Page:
ABSTRACT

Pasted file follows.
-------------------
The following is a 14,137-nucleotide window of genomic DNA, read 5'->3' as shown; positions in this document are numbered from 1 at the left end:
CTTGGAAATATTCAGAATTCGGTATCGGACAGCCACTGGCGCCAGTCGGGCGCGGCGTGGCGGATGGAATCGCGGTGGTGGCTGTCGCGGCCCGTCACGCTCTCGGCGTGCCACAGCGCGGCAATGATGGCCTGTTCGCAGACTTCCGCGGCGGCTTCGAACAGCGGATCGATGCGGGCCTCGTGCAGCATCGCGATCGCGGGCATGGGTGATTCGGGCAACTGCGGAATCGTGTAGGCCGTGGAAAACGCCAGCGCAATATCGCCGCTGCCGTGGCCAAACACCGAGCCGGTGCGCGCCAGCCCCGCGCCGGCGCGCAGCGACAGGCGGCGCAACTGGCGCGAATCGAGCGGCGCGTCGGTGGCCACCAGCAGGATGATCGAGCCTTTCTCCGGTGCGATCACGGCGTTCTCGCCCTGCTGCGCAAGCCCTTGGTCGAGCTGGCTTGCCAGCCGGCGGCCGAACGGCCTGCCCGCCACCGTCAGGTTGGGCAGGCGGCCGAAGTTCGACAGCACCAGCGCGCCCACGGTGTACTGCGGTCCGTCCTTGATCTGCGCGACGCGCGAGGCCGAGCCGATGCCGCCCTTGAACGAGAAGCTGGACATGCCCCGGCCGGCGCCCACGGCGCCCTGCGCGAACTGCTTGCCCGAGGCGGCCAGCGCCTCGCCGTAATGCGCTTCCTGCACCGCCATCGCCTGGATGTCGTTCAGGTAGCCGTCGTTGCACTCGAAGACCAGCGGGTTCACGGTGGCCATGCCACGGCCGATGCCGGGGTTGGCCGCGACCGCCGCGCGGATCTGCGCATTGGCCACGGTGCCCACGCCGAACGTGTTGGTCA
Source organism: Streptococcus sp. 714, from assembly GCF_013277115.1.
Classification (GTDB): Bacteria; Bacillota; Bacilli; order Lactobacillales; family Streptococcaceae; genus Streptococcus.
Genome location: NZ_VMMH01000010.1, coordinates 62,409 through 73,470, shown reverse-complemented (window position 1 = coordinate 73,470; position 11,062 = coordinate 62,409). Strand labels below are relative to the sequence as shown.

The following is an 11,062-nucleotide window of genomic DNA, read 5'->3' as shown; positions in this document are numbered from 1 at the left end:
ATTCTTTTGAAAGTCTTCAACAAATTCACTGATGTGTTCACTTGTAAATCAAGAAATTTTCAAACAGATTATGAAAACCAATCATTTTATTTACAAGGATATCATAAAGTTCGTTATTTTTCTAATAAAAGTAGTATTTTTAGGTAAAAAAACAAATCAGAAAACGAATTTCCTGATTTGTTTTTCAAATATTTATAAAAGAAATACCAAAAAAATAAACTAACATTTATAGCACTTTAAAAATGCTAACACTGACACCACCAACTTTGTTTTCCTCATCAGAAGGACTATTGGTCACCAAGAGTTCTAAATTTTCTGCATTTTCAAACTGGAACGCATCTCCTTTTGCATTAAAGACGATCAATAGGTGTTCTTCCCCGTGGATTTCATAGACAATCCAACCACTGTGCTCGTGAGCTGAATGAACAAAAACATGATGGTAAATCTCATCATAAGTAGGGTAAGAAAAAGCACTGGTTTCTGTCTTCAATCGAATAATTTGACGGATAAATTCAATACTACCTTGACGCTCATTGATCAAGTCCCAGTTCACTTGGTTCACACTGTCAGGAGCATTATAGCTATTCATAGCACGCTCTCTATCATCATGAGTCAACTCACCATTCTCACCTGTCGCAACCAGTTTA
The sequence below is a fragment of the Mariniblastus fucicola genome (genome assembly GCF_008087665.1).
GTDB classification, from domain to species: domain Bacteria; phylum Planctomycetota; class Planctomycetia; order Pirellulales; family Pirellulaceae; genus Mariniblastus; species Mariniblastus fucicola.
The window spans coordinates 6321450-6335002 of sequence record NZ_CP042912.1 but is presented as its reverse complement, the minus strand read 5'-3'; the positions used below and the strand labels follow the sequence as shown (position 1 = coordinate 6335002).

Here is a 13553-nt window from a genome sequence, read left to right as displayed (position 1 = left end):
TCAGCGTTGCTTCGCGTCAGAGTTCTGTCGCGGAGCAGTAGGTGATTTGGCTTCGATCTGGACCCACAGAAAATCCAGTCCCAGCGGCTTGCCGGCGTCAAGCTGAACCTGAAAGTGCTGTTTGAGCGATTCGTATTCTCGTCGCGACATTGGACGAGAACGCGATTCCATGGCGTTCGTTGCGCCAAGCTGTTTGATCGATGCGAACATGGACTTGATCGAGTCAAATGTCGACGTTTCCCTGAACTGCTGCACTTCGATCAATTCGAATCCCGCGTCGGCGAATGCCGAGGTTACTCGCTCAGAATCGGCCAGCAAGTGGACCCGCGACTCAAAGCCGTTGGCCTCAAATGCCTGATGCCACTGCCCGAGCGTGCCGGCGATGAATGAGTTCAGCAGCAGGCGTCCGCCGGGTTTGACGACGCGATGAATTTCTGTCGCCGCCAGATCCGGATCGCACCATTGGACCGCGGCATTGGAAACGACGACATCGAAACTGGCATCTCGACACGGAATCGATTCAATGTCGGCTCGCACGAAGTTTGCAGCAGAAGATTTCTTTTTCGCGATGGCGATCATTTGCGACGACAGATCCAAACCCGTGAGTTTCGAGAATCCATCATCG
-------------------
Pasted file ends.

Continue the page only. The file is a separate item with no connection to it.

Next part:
The damage potential of induced earthquakes is compared to that of natural tectonic events, considering recent instrumental data and felt records from events of M 3.5–5.8 (in which M is the moment magnitude). Ground motions are mutually consistent at close distances (<30  km) for natural earthquakes in California, induced earthquakes in Oklahoma, and induced earthquakes in western Canada, despite differences in the dominant processes that trigger the events. Recorded peak ground motions may exceed the damage threshold for induced events of M4.0 within 5  km of the hypocenter; events of M4.5 are inferred to have significant damage potential within 5 km and may be damaging to greater distances. Felt and damage effects in Oklahoma, as reported on the U.S. Geological Survey’s online “Did You Feel It?” system, show that the damage threshold (modified Mercalli intensity [MMI] = 6) is commonly exceeded for events of M4.5 at close distances (<10  km) and that significant damage effects (MMI=7) are observed for M>4.8 events within 10 km.

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